Around 6,000 clients of failed stockbroker BBY will find out if they will receive anything out of $62 million in claims against client assets, four years after the company collapsed.
Former clients will now be able to lodge claims online, with liquidators Stephen Vaughan and Ian Hall of KPMG Australia having commenced the court-order process.
There are claims of $62 million against client assets, with an estimated shortfall to clients of $21 million, before recovery costs.
KPMG is expecting distributions to be doled out late this year at the earliest, after all claims have been verified and adjudicated.
BBY was formerly the largest independent stock broker in Australia and New Zealand before it went under in May 2015, when its ten group companies were placed into external administration.
Mr Vaughan said the liquidation was one of the most complex since landmark insolvencies in the industry such as MF Global in 2011. He noted that the collapse was the largest failure of an Australian stockbroking firm since the global financial crises.
“Our forensic investigation into the mismanagement and failure of BBY, and the consequential shortfall in client monies, has involved interrogation of over 10 terabytes of company electronic data, 2,500 boxes of records, over 155,000 transactions across more than 120 bank accounts, and approximately 30,000 subpoenaed documents,” he said.
“The unusual circumstances surrounding BBY’s collapse in 2015, and the way client funds were managed, raised complex legal issues impacting the outcome for clients.”
As part of its business, BBY held client money and financial assets including in client segregated accounts and with counterparties in respect of equities, exchange traded options, futures contracts and options and foreign exchange products.
It also offered various products via Saxo Capital Markets, Interactive Brokers.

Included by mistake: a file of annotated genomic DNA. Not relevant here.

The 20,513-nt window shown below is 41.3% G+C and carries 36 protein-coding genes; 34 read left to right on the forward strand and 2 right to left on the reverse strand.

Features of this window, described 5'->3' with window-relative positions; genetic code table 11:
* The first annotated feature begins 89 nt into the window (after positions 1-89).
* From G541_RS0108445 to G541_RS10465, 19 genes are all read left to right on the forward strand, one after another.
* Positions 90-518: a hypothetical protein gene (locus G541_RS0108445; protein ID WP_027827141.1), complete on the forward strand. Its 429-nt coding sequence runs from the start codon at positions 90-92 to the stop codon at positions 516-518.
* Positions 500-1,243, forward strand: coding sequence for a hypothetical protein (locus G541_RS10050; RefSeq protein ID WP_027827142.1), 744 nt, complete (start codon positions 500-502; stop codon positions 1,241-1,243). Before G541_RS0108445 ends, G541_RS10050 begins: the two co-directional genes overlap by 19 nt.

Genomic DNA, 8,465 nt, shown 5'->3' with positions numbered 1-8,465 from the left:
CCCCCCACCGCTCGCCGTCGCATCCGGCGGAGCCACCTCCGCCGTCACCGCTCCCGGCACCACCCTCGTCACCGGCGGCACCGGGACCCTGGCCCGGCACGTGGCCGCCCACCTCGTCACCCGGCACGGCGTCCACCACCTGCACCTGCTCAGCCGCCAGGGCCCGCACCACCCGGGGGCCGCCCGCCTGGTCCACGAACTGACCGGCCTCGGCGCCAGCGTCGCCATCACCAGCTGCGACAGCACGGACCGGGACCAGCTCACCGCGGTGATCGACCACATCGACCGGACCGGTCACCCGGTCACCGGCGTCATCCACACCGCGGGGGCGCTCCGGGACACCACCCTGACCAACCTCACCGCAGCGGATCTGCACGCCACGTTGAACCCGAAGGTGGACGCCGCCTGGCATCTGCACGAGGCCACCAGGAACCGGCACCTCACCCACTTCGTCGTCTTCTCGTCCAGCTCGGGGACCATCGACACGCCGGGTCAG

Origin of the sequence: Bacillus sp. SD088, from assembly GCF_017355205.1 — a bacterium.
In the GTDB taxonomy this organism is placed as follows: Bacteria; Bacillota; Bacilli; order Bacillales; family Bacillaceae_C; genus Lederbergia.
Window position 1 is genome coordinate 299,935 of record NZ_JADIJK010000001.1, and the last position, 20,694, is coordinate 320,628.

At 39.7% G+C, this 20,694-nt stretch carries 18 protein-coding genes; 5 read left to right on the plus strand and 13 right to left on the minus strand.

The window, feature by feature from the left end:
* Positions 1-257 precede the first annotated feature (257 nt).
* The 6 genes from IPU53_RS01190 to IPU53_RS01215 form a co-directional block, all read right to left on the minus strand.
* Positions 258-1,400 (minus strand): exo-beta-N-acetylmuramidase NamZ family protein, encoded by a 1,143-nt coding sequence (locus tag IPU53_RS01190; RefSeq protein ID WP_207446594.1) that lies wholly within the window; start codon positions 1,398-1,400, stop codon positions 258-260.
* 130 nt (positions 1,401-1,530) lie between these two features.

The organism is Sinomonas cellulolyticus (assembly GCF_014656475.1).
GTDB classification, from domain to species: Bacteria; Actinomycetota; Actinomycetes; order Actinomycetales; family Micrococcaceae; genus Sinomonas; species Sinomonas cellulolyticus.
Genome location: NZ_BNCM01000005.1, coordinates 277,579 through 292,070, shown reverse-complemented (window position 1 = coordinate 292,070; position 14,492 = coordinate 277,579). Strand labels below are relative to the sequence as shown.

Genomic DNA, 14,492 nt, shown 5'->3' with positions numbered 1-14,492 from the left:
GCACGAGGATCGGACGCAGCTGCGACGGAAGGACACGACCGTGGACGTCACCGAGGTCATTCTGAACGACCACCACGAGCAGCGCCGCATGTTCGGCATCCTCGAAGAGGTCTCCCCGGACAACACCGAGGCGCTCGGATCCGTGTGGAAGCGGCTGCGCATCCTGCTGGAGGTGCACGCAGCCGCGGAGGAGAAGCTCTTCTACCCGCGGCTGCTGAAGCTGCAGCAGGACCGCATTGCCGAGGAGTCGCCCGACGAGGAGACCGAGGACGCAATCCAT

The company did not maintain records showing client entitlements to the balance of client segregated accounts (CSAs), with the liquidators identifying transactions, across and within product lines as well as between them and ‘house’ accounts that led to their depletion and shortfalls against client obligations.
“There was uncertainty about how competing client entitlements should be treated in the liquidation and outcomes for clients in various product pools would be impacted by the manner in which legal issues would be resolved,” KPMG noted.
The liquidators created the online claims portal in conjunction with Link Market Services, in accordance with court orders made in November.
“This is a positive step forward in the process of returning the available funds to clients who suffered losses as a result of the collapse of BBY,” Mr Vaughan said.
“However, there is still a way to go on this journey and we urge clients to remain patient as we work through the remaining process.”
Sarah Simpkins is a journalist at Momentum Media, reporting primarily on banking, financial services and wealth.
Prior to joining the team in 2018, Sarah spent her career working in business-to-business media, including print and online, as well as cutting her teeth on current affairs programs for community radio.
Sarah has a dual bachelor's degree in science and journalism from the University of Queensland.
You can contact her on [email protected].
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